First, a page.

Our Clinical Specialist Physiotherapist in Pelvic Rehabilitation, Debbie Fallows, explains how pelvic rehabilitation can be helpful in tackling menopausal symptoms.
The symptoms of menopause do not offer us a lot of cheer.
The list is long: - hot flushes, brittle skin and hair, night sweats and insomnia, mood swings and depression to mention only a few. While some are lucky to escape with few issues, others struggle with debilitating unpleasantness lasting for years. Hormones have a lot to answer for.
Some of the symptoms of menopause are easier to talk about than others. Some symptoms are more hidden than others. Some are more embarrassing than others to mention to a GP or health practitioner. So we may choose to keep them under cover. One example of this is urinary incontinence. It has been reported that 45% of women aged between 45 – 55 years report urinary leaking occurring at least a few times per month, with 15% reporting it as a daily occurrence (LE Waetgen, 2015). More than half these women will choose not to tell their health care provider about their problem, particularly if no other health concerns coexist.
Our bladders need oestrogen to function effectively. A decline in circulating oestrogen during the menopause may result in urinary leakage when we cough or sneeze, exercise or dance for example. 70% of women relate the onset of urinary incontinence to their final menstrual period (Robinson D et al, 2013.) Frequent toilet visits during the day or night are often associated with a strong sense of urgency. The stress of not being able to reach the toilet on time, especially in public, can result in avoidance of the social events and activities we previously enjoyed. We start to isolate ourselves rather than risk the shame of losing control. We choose to wear dark rather than bright coloured clothes to conceal any urinary leakage. We fear smelling of urine. Over time we lose confidence in ourselves and our body image deteriorates.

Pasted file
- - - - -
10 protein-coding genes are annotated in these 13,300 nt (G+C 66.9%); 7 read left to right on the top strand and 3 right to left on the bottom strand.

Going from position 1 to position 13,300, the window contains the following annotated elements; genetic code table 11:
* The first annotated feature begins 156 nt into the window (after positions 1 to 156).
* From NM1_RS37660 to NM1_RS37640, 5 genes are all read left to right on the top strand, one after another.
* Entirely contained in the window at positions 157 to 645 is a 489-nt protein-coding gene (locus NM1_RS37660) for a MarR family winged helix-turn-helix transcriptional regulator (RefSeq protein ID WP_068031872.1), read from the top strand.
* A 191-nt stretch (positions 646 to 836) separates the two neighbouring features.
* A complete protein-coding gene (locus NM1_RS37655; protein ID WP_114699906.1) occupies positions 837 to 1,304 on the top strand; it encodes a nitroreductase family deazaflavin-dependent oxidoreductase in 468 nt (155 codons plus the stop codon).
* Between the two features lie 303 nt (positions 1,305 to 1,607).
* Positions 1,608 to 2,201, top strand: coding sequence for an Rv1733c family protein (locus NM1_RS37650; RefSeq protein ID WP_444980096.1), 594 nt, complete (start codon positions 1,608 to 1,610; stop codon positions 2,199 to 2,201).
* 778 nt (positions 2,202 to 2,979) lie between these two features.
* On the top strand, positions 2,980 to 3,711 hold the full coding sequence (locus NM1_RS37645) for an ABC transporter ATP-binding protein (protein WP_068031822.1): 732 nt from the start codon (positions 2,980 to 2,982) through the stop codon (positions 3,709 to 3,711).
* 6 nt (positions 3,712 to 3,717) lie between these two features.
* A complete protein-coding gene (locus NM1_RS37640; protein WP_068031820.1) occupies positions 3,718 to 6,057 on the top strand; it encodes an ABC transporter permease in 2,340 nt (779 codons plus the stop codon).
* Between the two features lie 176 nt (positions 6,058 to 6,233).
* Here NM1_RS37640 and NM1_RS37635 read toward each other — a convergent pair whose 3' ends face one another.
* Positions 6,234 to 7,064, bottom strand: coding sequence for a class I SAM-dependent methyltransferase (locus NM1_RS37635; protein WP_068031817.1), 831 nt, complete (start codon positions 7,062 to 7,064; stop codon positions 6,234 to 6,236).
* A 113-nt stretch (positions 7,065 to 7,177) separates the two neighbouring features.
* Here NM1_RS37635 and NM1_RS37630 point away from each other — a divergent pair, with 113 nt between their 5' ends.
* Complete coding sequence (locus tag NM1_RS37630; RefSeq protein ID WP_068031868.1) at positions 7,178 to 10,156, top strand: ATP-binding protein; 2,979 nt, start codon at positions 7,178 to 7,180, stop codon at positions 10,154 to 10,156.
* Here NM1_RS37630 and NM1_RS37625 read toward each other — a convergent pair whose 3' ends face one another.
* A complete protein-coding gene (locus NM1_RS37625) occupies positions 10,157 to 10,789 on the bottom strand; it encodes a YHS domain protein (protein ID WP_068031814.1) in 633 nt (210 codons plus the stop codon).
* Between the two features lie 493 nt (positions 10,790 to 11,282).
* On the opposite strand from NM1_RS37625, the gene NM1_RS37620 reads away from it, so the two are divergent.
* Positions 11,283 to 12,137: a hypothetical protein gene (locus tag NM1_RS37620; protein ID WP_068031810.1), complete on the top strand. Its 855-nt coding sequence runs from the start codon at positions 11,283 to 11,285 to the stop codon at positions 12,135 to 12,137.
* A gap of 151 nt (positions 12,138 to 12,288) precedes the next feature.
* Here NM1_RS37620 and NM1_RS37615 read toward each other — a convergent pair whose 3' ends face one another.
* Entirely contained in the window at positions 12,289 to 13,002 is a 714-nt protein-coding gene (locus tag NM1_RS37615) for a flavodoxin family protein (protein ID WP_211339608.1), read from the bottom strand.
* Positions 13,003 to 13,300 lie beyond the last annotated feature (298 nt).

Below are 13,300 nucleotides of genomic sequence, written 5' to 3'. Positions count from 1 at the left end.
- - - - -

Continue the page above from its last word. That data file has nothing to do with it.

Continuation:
These issues also significantly affect our desire to have sex. Fear of leakage during sex results in a decrease in motivation and willingness to engage in intimate sexual activity. This in addition to the vaginal discomfort and thinning of the vaginal tissues associated with menopause can become a reason to cease having sex altogether.
Clinical guidelines recommend physiotherapy and pelvic floor muscle training as the first line of treatment for managing and treating urinary incontinence. Other simple strategies such as bladder retraining and advice on lifestyle changes might also help. Most important is someone who will listen in a confidential and non-threatening manner to how these distressing issues affect you on a day to day basis.
Perhaps the stress of living with these more embarrassing menopausal symptoms provide an opportunity for us as women in mid-life to bring our own needs out of hiding and back into the foreground. You are not suffering alone.
Contact our Physiotherapy team today at Strive clinic to make an appointment.